mental health books

3 Best Mental Health Books Must Read

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Our whole well-being depends on our mental health, which is why maintaining it is equally as important as maintaining our physical health. The taboo around mental health disorders is still strong, making people feel ashamed or embarrassed.

Books on mental health awareness fill this need by providing informative knowledge on a variety of related topics, helping in the development of empathy and understanding while providing useful advice and coping mechanisms.

I read these three books last winter but wanted to share them because they helped me so much when I struggled with anxiety. Winter, and particularly the holidays, are not always easy for everyone. Find what brings you joy and helps you de-stress.

Whether you are looking to learn more about mental health issues or want to embrace self-care and nourish your mind with these empowering mental health books.

Mental Health Books

1-Reasons To Stay Alive

Author – Matt Haig

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Matt Haig provides the most frequent signs that someone is depressed. He gives valuable insights into this illness and ways to cure it in this book based on his own experience.

Though the ways to cope with it heavily depend on types of people, as something that works perfectly well for one, may not be suitable for another, this book is a reminder that there are always reasons to stay alive even if you struggle through rough times.

Depression and anxiety can make you feel alone that no one can empathize with or understand. But Matt Haig’s book is like a shout into the void: “You are not alone.”

I think it is a very helpful book that can help navigate when you struggle. This is especially by letting you know that you are not the first person going through this, and most probably not the last one. There are more people who understand you than you probably realize who don’t want to talk about their challenges.

Books about mental health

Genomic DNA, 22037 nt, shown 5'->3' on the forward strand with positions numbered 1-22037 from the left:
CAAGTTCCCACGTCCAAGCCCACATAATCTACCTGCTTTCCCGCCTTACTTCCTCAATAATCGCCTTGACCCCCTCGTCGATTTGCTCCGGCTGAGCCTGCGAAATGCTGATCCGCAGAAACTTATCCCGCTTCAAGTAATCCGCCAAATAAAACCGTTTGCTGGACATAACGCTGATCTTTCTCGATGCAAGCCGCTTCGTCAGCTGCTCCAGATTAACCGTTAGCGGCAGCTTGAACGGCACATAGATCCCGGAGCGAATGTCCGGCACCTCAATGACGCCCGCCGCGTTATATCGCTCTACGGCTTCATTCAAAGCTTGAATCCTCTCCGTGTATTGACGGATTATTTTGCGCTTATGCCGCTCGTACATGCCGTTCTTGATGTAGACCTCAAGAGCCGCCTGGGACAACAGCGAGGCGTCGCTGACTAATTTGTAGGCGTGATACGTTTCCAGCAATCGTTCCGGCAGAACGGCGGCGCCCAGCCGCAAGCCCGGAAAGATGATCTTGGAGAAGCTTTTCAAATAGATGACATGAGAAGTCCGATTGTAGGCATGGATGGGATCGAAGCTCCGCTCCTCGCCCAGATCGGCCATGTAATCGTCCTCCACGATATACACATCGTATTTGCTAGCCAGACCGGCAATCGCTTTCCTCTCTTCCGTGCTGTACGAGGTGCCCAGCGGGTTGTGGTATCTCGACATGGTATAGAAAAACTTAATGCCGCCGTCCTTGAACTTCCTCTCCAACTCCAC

2-Maybe You Should Talk To Someone

Author– Lori Gottlieb’s

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Lori Gottlieb’s warm and wise exploration of psychotherapy is told from both sides of the couch. In it, she describes her path to becoming a therapist and illustrates the therapy process through the stories of a few of her most interesting patients. She talks about seeking therapy after a bad breakup hiccupped her life plan.

Gottlieb presents the stories with insight, humor, and charm, and the book is the perfect blend of interesting and enjoyable. One important insight for me was that there are no limits when it comes to requiring emotional assistance.

Lori Gotleib writes with such grace. Her experiences as a therapist who then finds herself in therapy offer such an interesting perspective and so much insight into what the process feels like, how so many of us are struggling with the same existential problems, and how so many of us also say we want to change but choose to stay in entrenched patterns.

” The things we protest against the most are often the very things we need to look at.”

Lori Gottlieb’s

3-Everyone In This Room Will Someday Be Dead

Author– Emily Austin

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Gilda, a twenty-something agnostic lesbian who loves animals, can’t stop thinking about death. She responds to a flyer for free therapy at a local Catholic church, desperate for relief from her panicky mind and estranged from her repressive family.

In his greeting, Father Jeff assumes she is there for a job interview. Gilda is assigned to replace the recently deceased receptionist Grace because she is too embarrassed to correct him.

As she struggles to memorize lines for Catholic mass and hide her new relationship, Gilda strikes up an email correspondence with an old friend of Grace’s.

She cannot stand the idea of breaking the news to her friend, but she also can’t bear the thought of ignoring the lovely old lady she has been attempting to contact through the church mailbox.

She starts emailing Grace in a desperate attempt to get help. Gilda might have to eventually come clean about her embarrassing existence if the authorities uncover suspicious circumstances surrounding Grace’s death.

Sometimes you pick up a book right when you need it. I didn’t know it at the time but sometimes you need a neurotic, anxious, hopelessly empathetic narrator who can’t stop thinking about death to remind us that we’re all a little crazy. We’re all struggling. And that’s okay. These mental health books was also a good reminder that healing can be found in the unlikeliest of places.

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